A home loan with a fixed rate mortgage repayment is a popular option for Australian homeowners as it provides stability and certainty in uncertain economic times – characterised by rising interest rates, the rising cost of living and many other financial hardship situations.
However, what happens when one’s fixed-rate home loan reaches its maturity date? Will borrowers be left financially distraught as they inevitably transition into variable home loan rates? Or will they be prepared for the transition?
This article explores some mortgage stresses Australian homeowners may face today and what to do moving forward to ensure financial confidence.
Table of Contents
Fixed Rate VS Variable Rate Mortgages
FIXED RATE MORTGAGE:
A fixed-rate home loan is a type of mortgage where the interest rate is set for a predetermined period of time, usually between one and five years, but sometimes longer. During this period, your interest rate and regular repayments will not change, regardless of whether the market interest rates go up or down.
- Stable and predictable mortgage repayment because interest rates are fixed
- Great for borrowers who want to plan and budget their finances
- In times of economic uncertainty, they also protect home buyers from potential interest rate hikes, thereby providing financial peace of mind
- Typically have higher interest rates compared to variable-rate loans
- Allows only limited additional repayments and may incur fees for making extra repayments or paying off the loan early
- If interest rates were to decrease, those who are fixed on a higher rate, are left to make higher repayments and do not benefit from the decrease.
VARIABLE RATE MORTGAGE:
A variable-rate home loan is a type of mortgage where the interest rates can fluctuate over time based on changes in the market interest rates or at the discretion of the lender. This means that your regular repayments are determined by various factors – economic conditions, the Reserve Bank of Australia’s cash rate, and the lender’s financial projections.
- More flexibility: Borrowers can make extra repayments or increase their repayment amounts towards their mortgage (which is common when the interest rates fall), which in turn will help them pay off their loan sooner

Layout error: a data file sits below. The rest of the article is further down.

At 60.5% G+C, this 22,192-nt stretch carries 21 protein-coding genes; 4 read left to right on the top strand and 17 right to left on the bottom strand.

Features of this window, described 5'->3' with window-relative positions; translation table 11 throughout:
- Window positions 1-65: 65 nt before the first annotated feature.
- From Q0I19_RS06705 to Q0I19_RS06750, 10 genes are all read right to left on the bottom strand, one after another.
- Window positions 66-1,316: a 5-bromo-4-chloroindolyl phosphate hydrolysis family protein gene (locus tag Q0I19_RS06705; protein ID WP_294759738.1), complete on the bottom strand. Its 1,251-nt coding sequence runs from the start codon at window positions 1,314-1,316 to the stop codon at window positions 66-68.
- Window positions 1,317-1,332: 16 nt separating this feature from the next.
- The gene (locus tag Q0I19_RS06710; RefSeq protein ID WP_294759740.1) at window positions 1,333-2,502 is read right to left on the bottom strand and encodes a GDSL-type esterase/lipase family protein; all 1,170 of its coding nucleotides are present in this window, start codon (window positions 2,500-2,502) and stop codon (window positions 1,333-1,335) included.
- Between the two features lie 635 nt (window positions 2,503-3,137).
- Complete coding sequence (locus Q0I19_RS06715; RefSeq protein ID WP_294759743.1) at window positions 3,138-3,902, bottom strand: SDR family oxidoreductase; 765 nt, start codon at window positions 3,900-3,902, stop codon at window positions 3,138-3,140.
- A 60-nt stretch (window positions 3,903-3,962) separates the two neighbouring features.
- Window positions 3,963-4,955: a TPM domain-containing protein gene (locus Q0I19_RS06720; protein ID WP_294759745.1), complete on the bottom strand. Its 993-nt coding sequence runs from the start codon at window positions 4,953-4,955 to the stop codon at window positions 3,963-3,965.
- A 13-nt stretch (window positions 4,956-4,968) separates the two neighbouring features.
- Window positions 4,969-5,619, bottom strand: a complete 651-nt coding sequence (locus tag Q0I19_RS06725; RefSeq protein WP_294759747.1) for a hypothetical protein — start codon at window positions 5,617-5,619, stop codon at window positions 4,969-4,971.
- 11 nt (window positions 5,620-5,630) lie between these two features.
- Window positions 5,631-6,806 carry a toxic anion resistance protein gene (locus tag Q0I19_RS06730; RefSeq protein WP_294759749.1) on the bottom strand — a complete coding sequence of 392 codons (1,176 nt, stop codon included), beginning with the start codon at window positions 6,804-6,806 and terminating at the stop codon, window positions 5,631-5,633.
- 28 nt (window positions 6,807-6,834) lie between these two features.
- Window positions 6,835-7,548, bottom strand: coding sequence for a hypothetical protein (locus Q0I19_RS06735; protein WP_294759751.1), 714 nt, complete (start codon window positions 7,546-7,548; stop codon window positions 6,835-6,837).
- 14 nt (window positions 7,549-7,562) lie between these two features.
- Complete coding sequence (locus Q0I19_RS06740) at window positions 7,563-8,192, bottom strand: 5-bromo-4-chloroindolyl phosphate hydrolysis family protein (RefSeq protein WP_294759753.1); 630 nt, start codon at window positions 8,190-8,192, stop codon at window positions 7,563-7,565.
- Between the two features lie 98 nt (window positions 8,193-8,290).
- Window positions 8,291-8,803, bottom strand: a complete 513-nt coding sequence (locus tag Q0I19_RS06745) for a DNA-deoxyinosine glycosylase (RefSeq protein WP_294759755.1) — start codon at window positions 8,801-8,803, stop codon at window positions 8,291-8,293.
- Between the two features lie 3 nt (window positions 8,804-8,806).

- Some variable loan packages will offer additional features like redraw facilities or loan offset sub-accounts – both are handy financial tools to decrease interest repayments
- If interest rates rise, borrowers will be making greater repayments which can cause financial stress
Which Option Is For You?
When choosing between a fixed rate and variable rate home loan, it is important to consider your individual circumstances, risk tolerance, and financial goals. It may also be helpful always to seek professional advice from a financial advisor or mortgage broker.
When giving mortgage advice to homeowners, Jason Lin, a Loan Consultant expert at St Trinity Property Group, stresses the importance of taking into account their individual situation.
“We are always focusing on the client, not the market”, he said
“This is why recommending rates requires us to understand a client’s financial position today, risk appetite and the next few years in the foreseeable future. We will need to understand the current cash flow, how old their kids are, how they see their careers in the next few years, are they starting a family, what are their property goals, do they plan to live in this home long term or plan to upgrade eventually etc.”
Jason explained 2 realistic customer situations.
Sarah and George – Variable Rate Home Loan with an offset account
Sarah and George are a young couple in well-paying professions. They have a strong cash flow from their combined incomes, resulting in significant savings. They don’t have children and don’t have plans to start a family soon, as they are aiming to fast track their careers within the next few years.
They are currently looking to purchase their 1st property together, so a variable-rate home loan with an offset account is a good option for them.